Florida lawmakers are considering a bill that would ensure the coaches and officials of youth athletic leagues undergo a background check. Some say the proposal is a homerun, while others are crying foul.
It’s a Wednesday night and Winthrop Park in Tallahassee is full of parents watching their 9-to-11-year-old sons square off in a little league baseball game. But when those teams practice, many of the parents aren’t there. That’s why Jessica Bazemore, who’s watching her stepson play ball, says she thinks it’s important to ensure coaches get background checks – and not just coaches, but any adult who could take responsibility for the team.
“I feel better when I am not the coach knowing that the coach has had [a background check.] There are times when parents may stay behind and the coach has to leave and then [others] fill in so they need to have that same screening done,” Bazemore says.
In Tallahassee, the coaches for youth sports teams are already required to submit to background checks. The city picks up the tab for those. Bazemore regularly coaches a soccer team and says she’s never thought twice about having to submit to the screening. While she says it could make some parents hesitant to volunteer, she says that’s not enough reason to skip learning more about them.
“You know, these are parents that are volunteers though, so requiring too many loops for people, or too many hoops for people to jump through, is…you know, you don’t want to scare people away, but if they have nothing to hide, why would they be scared,” Bazemore says.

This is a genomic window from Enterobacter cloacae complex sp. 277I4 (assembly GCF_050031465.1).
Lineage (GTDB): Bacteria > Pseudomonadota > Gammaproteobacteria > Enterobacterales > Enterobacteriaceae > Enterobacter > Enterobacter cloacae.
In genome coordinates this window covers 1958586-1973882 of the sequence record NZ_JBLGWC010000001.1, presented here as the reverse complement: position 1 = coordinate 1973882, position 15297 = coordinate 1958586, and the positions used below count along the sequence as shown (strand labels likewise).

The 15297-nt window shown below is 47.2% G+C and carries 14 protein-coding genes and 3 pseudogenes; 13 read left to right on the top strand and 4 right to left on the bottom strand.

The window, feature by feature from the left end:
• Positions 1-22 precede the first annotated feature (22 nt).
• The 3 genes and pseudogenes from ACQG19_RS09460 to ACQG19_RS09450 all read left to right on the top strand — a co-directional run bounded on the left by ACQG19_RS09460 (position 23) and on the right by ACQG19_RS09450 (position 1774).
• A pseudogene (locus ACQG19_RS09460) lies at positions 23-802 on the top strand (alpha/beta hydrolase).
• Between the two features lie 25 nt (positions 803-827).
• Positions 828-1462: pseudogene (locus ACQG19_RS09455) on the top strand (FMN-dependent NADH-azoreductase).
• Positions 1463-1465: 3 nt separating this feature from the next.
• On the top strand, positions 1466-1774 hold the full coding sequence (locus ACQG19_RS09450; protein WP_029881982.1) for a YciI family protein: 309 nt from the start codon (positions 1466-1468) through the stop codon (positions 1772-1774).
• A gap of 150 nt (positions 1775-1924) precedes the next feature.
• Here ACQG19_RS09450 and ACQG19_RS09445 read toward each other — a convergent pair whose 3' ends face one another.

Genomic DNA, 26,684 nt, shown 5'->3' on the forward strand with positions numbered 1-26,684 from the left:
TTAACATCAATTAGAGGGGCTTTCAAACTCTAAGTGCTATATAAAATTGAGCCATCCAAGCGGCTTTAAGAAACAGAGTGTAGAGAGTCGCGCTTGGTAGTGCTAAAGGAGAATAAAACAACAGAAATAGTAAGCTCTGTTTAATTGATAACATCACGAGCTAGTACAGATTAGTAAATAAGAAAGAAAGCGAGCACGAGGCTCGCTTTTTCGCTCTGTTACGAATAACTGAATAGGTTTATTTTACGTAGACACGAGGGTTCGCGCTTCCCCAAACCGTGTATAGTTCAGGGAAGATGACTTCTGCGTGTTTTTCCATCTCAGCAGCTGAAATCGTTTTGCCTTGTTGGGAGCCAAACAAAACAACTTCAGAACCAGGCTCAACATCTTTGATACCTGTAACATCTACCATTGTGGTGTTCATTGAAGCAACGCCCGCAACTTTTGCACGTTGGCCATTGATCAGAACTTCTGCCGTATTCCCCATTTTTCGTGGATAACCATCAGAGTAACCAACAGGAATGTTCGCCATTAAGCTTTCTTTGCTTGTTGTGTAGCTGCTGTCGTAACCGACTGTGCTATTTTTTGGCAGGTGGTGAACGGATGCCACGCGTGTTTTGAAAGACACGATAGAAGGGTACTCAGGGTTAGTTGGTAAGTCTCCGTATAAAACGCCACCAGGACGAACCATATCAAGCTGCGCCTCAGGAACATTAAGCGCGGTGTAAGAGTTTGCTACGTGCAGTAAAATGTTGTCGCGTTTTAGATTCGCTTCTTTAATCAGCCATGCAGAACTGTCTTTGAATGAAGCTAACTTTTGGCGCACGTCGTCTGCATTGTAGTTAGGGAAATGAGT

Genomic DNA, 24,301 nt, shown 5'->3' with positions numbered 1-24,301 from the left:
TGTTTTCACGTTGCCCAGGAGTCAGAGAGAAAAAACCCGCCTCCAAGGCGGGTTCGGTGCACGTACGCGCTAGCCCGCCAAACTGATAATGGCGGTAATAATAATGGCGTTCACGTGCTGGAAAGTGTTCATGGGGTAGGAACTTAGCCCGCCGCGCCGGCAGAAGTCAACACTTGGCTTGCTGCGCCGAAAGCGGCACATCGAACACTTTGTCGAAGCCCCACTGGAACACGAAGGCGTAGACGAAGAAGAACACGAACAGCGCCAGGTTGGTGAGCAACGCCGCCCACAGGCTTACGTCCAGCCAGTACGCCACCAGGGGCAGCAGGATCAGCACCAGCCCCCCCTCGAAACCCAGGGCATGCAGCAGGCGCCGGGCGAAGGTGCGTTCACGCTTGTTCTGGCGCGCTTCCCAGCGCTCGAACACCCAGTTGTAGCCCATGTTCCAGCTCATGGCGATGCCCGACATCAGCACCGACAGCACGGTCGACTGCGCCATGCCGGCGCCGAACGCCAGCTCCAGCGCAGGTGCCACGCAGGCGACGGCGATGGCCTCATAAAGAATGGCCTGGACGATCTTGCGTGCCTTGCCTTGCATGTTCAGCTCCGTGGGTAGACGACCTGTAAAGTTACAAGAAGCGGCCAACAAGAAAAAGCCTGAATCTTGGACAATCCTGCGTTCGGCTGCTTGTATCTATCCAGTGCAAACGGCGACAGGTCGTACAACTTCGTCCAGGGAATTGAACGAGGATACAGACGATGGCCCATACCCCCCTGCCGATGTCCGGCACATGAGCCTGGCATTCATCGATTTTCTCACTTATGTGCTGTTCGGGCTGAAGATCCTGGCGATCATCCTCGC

And over on the practice field Amy McKee—whose husband coaches a team of 6-to-8-year-olds—says she also thinks background checks are important.
“I don’t have a problem with the background forms, filling it out and I would think parents you now you’re entrusting them and if parents aren’t with the kids, and the kids are at the games you want to make sure your kids are safe,” McKee says.
But during a Senate floor hearing on the bill Wednesday, Sen. Eleanor Sobel (D-Hollywood) questioned whether the rule goes far enough. Sobel says she’d like to see the state require a more stringent background check.
“Many of the coaches come from other states who coach our kids. Some of them have sexual predator backgrounds. And I’m wondering why we have not included those who come from another state and are very close to our kids working very closely with girls and boys why we did not included a level two background check,” Sobel says.
The bill’s sponsor, Sen. Jeremy Ring (D-Margate), says in recent situations where this problem has arisen it would have been solved by a level one background check. And he says the difference between a level one and a level two background check is more than $75, which would mean more cost for either the coaches or community. Members of a House Committee also discussed the measure this week. That committee pitched a shutout, approving the bill 18-to-zero.